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Employee Benefits That Are on the Fringe

Aug 21, 2019

You’ve heard of employee benefits like 401(k)s, life insurance, and paid vacation time. But with changing demographics and technologies, companies are looking at alternative types of benefits to attract and retain talent. EisnerAmper business advisor Tim Schuster examines what some of these are, who’s using them, and if they’re having the desired result.


Dave Plaskow: Hello and welcome to “The Bottom Line.” This podcast examines the everyday business and finance issues faced by closely held and private businesses. We hope to provide you with news you can use in what we'd like to think of as a jargon-free zone. I'm your host, Dave Plaskow, and with us is Tim Schuster, a manager in EisnerAmper’s Private Business Services Group. Today we'll discuss with Tim some less-common fringe benefits companies are offering to attract and retain employees. Hey Tim.

Tim Schuster: Hey Dave, how are you?

DP: Great. Tim, in our last podcast we touched on some fringe benefits that companies might offer their employees. Remind our listeners of some of the more common ones.
TS: Of course. Some that come to mind are paid time off, retirement plan contributions, education assistance, and various insurances such as health and life.
DP: So those are the tried-and-true ones. But as they shift and as demographics and technology change, we're seeing some less run- of-the-mill benefits being offered.
TS:We truly are. I'll highlight a bunch that have caught my eye, but a total list can actually be much longer. The first one is paid, paid vacation. Yes. You heard that correct. It's paid, paid vacation, where employers put some money away toward a vacation that's forcing you to actually take time off.
DP: Or as I like to call it - paid squared.
TS: Exactly! I like that. Another one is a meal delivery membership and. This is for anyone who doesn't like to cook: people like cord cutters, Millennials and the younger guys; paying for subscriptions like Netflix, Hulu or even Amazon prime. If you're in a city, there could be an offering of Uber or Lyft credits. I mean this is pretty simple, right? You could give everyone off on their birthday. It doesn't cost you anything. Dry cleaning services, paying for house cleaning services. Believe it or not, that's actually a big thing as well. Many people just don’t have the time to clean their houses as much anymore. So if you're paying for a service, these are great. Have them come in and help. And the last one is helping to pay for some student loan assistance. And just as an item of note, the big thing here is, some of these fringe benefits can be taxable. So please, please discuss any of these with your trusted advisor before your business implements.
DP:Okay, good point. So a lot of these seem to be tech oriented, experiential benefits, time savers, not so much material things.
TS:Correct. In all honesty, really where a lot of this is stemming from is from the tech companies. They're trying to attract Millennial and Gen Z talent, and they're offering these as a “2.0 incentive,” per se. So a common question I actually receive from my clients is what can I offer to hire and retain younger employees? And these are some of the options I'd give to them.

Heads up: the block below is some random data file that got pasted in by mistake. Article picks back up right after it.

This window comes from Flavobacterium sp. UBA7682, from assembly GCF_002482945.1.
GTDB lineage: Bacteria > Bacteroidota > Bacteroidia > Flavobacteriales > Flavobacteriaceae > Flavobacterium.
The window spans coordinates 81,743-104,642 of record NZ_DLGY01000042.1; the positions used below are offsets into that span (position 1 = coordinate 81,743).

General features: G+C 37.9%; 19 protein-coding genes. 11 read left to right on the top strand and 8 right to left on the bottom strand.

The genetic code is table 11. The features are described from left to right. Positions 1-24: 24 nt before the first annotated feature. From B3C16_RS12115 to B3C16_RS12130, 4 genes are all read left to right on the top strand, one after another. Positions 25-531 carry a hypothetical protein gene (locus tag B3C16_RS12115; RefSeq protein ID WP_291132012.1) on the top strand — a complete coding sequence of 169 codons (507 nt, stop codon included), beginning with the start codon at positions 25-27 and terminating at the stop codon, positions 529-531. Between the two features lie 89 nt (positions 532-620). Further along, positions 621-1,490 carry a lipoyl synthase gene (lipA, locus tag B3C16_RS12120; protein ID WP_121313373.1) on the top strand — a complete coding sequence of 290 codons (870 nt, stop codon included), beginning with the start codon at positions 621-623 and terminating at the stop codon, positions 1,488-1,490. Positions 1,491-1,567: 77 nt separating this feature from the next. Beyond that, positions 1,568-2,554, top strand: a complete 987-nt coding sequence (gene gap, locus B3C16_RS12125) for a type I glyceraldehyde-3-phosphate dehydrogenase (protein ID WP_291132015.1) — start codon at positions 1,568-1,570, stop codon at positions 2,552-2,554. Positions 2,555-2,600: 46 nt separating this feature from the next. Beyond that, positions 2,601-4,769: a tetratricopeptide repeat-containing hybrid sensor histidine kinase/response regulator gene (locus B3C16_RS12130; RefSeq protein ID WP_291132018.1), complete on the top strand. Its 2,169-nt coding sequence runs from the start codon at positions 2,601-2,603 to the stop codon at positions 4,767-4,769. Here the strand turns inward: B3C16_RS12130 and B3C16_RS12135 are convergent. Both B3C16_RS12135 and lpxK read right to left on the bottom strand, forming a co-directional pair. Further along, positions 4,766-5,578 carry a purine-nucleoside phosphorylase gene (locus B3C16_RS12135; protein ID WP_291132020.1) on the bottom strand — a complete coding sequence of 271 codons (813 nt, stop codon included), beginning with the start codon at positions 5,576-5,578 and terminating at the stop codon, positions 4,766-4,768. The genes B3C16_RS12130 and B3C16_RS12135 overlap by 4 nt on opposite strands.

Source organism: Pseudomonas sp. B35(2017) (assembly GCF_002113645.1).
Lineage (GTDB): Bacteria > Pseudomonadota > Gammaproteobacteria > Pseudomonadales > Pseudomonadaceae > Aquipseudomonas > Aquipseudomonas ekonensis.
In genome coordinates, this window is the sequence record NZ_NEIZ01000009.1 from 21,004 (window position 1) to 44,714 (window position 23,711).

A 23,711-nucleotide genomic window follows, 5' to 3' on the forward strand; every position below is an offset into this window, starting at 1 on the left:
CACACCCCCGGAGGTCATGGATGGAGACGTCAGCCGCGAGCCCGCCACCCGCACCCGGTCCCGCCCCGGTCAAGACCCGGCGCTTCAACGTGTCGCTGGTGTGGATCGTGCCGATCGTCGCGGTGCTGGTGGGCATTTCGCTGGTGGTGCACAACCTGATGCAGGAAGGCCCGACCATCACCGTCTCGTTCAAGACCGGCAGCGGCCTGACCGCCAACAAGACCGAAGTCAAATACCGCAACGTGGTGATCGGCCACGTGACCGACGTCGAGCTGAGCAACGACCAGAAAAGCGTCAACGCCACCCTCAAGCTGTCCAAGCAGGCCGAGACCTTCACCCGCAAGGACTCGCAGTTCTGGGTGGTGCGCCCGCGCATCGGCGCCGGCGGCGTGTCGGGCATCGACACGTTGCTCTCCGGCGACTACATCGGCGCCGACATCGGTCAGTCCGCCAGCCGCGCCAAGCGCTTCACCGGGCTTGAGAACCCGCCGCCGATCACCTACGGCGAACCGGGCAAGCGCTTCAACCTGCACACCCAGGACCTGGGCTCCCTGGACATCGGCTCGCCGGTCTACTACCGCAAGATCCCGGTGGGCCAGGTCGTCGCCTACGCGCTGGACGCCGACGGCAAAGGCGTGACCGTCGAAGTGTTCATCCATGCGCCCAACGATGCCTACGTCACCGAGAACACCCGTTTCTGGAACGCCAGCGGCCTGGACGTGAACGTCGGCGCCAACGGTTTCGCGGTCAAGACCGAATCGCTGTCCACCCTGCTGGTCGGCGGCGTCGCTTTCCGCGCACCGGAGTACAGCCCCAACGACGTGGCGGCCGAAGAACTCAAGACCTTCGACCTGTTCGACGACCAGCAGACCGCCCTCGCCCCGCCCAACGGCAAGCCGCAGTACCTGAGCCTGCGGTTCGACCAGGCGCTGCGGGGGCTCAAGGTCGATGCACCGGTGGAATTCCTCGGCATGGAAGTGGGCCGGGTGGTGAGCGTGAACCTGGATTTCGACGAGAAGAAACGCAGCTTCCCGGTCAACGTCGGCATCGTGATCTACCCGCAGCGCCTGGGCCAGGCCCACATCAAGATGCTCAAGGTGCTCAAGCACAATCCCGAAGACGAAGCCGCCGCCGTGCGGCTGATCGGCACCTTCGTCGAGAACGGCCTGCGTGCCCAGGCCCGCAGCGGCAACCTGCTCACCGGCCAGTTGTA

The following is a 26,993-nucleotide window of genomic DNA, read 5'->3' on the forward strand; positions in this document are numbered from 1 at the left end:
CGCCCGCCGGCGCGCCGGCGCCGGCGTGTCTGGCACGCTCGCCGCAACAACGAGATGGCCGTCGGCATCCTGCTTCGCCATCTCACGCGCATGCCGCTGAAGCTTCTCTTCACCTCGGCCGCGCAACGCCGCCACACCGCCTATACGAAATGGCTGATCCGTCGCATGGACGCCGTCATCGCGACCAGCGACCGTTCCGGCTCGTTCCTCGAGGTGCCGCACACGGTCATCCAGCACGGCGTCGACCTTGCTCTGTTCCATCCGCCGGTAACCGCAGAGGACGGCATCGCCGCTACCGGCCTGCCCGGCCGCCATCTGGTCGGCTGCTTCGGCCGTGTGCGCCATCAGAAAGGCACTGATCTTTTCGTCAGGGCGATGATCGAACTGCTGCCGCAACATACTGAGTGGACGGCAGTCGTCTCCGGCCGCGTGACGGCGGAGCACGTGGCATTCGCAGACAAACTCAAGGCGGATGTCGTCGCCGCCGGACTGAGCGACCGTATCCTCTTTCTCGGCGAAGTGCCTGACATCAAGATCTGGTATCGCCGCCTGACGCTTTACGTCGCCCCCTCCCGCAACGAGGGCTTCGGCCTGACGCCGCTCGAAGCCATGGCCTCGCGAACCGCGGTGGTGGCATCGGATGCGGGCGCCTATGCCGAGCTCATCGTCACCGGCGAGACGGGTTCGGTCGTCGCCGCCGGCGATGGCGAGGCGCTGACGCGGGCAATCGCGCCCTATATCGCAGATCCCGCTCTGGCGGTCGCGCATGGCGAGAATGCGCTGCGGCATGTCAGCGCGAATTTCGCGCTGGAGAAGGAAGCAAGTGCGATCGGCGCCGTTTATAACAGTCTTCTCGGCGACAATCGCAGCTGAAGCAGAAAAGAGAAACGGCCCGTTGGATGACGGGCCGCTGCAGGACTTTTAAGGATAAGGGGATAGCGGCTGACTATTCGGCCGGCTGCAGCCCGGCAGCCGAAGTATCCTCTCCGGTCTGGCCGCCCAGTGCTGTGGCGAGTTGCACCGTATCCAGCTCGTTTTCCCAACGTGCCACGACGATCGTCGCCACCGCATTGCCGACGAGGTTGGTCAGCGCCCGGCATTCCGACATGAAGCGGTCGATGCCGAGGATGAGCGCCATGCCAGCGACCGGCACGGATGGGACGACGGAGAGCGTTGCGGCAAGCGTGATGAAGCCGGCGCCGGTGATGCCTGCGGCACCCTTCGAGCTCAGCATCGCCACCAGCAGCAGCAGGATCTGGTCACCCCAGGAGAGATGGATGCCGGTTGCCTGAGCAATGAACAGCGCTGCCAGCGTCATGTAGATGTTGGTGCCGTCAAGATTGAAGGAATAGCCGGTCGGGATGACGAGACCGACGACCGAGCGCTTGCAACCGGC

DP:So just to put it in perspective, out of every, say 10 clients you talk to, how many bring this up?
TS:I would say 7 out of 10. Any client I have that has an aging population, one of the big areas that they're trying to manage is get, collect and retain talent.
DP: Does it work?
TS: It actually does work to a degree, and it all depends upon a client's location. An area where we are recording right now, we're in a very urban suburban area, so you have very easy access to New York and Philly. So it's easier to acquire that talent. But if you're in a rural area, maybe upstate New York or in central Pennsylvania, it would be a little bit more difficult to acquire it. We would tweak this a bit, but to a degree you could still be offering some incentive programs similar to these.
DP:Okay. So again, experiential type of situation. Switching gears a little bit, why don't you give us one of your New Jersey Historical Society fun facts?
TS: It would be my pleasure. So this is actually more of a United States fun fact, but did you know our Independence Day is actually not July 4? It’s July 2. The Second Continental Congress in Philly voted to approve the resolution of independence on July 2. July 4th was when the final wording of the Declaration of Independence was approved and is the agreed upon date of independence.
DP:Works for me. Well thanks again, Tim, for all the info. And thank you for listening to “The Bottom Line” as part of the EisnerAmper podcast series. If you have any questions or there's a topic you'd like us to cover, email us at Visit for more information on this and a host of other topics, and join us for our next EisnerAmper podcast when we get down to business.

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Timothy Schuster

Mr. Schuster is a Senior Manager providing tax compliance services to individual filers, as well as assistance on tax returns for companies in the manufacturing and real estate industries.

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